3. Book in, and pay.


Costs will absolutely vary between them, and you will normally have to pay the gap fee. For example, Psychology.org.au puts the current recommended cost of a single psychology session at $280, our experience shows the costs range from $250 to $300 or so. Medicare will rebate you between $84 and $124 for the session depending on the type of psychologist you see, so potentially it will cost you between $125-175 per session in out-of-pocket expenses. That is only a guide, and you'll find you may receive free or discounted services from some psychologists.


The psychiatrist or psychologist may still refer you to a counsellor as well. Counsellors provide that day-to-day support that you may need - and whilst this is something that psychologists and psychiatrists can also do, they are sometimes too booked out to enable this on a regular basis. A counsellor can see you several times a week if that's what you need.



I can't afford to pay anything - what are my options?

Unfortunately, this does make things a little harder, but there are still options available.

  1. Use free mental health services There are free mental health services available in Australia, such as those available from Griefline, Lifeline, BeyondBlue and many more. They aren't always available in every location or exactly when you need them, but the fact that they are free can really help. They can be limited, and hard to find, but they are there.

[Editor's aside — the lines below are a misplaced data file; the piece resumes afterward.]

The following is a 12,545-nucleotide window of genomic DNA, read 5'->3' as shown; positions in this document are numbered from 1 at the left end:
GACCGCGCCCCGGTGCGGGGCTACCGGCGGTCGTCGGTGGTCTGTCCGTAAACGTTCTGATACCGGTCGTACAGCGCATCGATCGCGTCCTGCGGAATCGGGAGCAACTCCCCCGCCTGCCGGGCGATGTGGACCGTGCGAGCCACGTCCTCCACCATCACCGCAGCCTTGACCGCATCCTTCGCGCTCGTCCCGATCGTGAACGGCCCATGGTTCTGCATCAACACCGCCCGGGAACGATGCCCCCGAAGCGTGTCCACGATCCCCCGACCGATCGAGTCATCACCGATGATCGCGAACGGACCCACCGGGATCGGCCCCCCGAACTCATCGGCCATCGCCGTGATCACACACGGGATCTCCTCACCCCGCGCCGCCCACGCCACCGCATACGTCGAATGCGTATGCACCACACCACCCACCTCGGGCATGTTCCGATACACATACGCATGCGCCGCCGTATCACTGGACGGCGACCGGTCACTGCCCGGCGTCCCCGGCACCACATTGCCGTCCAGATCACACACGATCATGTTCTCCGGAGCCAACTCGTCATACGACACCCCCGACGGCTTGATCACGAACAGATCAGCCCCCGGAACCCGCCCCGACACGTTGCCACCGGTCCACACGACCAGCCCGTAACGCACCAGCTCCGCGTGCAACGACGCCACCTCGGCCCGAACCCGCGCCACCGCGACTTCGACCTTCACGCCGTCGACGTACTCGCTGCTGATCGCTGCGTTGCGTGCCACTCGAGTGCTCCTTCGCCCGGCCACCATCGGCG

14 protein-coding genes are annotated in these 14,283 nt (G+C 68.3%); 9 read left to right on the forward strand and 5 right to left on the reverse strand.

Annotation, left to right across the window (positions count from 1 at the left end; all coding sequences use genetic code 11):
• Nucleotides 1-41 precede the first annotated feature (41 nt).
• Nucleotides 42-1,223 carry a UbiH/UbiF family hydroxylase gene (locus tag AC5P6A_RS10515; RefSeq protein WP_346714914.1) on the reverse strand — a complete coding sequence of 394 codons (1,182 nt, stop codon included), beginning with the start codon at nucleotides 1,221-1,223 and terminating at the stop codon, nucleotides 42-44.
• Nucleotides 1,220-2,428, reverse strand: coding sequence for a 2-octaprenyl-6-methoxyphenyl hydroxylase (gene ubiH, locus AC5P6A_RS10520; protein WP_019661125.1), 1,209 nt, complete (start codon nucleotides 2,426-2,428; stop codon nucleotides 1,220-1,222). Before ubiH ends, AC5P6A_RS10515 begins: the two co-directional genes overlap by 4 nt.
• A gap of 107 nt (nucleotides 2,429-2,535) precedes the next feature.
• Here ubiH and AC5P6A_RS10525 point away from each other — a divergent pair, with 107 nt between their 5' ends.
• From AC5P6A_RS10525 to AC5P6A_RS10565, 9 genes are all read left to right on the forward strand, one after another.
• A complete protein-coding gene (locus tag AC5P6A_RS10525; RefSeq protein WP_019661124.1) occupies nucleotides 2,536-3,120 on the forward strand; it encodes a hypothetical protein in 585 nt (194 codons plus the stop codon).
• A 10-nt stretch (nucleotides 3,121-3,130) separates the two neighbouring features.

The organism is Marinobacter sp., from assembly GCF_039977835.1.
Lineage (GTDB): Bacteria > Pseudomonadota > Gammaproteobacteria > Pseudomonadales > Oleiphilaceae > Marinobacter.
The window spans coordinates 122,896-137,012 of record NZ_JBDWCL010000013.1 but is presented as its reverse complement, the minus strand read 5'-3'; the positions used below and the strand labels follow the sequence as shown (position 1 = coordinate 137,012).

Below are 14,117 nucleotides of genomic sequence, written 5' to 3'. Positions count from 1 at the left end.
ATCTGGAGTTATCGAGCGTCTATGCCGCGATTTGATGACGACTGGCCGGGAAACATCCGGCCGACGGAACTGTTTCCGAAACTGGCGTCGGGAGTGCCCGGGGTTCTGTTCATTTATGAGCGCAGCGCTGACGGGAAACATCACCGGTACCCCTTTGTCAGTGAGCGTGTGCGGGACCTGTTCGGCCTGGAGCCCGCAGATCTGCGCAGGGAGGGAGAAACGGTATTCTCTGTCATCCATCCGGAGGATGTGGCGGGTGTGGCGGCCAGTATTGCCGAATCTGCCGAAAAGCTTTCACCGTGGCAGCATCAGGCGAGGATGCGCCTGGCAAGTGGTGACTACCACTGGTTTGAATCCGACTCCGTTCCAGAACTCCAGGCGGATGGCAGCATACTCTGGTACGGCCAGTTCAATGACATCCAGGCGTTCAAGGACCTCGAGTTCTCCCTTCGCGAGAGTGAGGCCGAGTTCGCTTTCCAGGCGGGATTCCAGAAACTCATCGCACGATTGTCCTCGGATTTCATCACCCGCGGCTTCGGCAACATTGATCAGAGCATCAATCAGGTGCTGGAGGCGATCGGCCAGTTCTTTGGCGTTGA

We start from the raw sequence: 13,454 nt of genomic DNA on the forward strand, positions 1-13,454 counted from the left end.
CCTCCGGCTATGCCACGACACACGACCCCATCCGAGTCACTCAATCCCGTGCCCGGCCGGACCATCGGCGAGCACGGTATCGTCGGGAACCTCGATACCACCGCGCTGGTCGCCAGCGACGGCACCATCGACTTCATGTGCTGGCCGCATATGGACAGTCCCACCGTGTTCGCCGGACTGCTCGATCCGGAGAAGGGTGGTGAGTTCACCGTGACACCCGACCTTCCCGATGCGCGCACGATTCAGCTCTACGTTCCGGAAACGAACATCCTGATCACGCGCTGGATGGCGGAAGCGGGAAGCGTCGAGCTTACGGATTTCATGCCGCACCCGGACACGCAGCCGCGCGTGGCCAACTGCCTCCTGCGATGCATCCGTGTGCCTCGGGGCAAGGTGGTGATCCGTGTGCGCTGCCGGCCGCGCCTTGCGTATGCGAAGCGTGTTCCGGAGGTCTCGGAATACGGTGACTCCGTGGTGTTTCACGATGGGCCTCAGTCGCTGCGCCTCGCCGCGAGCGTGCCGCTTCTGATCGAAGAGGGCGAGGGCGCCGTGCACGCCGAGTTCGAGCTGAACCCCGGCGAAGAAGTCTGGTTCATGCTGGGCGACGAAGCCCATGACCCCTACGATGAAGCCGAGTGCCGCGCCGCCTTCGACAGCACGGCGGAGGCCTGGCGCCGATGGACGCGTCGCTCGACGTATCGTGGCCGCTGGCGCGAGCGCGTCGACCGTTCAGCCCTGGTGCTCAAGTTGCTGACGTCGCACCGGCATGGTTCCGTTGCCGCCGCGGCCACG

2. Look for bulk-billing psychologists They can be hard to find, but there are some out there. If you have received a mental health treatment plan from your GP and if you can find one and get onto their waiting lists, this can be an option.



The final word

It's important to get the right help, and if possible start off on the right path. But if you find you've made the wrong choice, your mental health professional - whether that's a counsellor, social worker, psychologist or psychiatrist - will help guide you towards the right level of help for you.


It's also important to remember that these levels of help are not mutually exclusive; a counsellor can work with you on day-to-day support whilst a psychiatrist or psychologist supports your longer-term mental illness.


I hope this helps make the maze a little easier to navigate - but if you're not sure, please feel free to contact me and ask. I'd be more than happy to help.


In the meantime, take care of yourselves, and each other.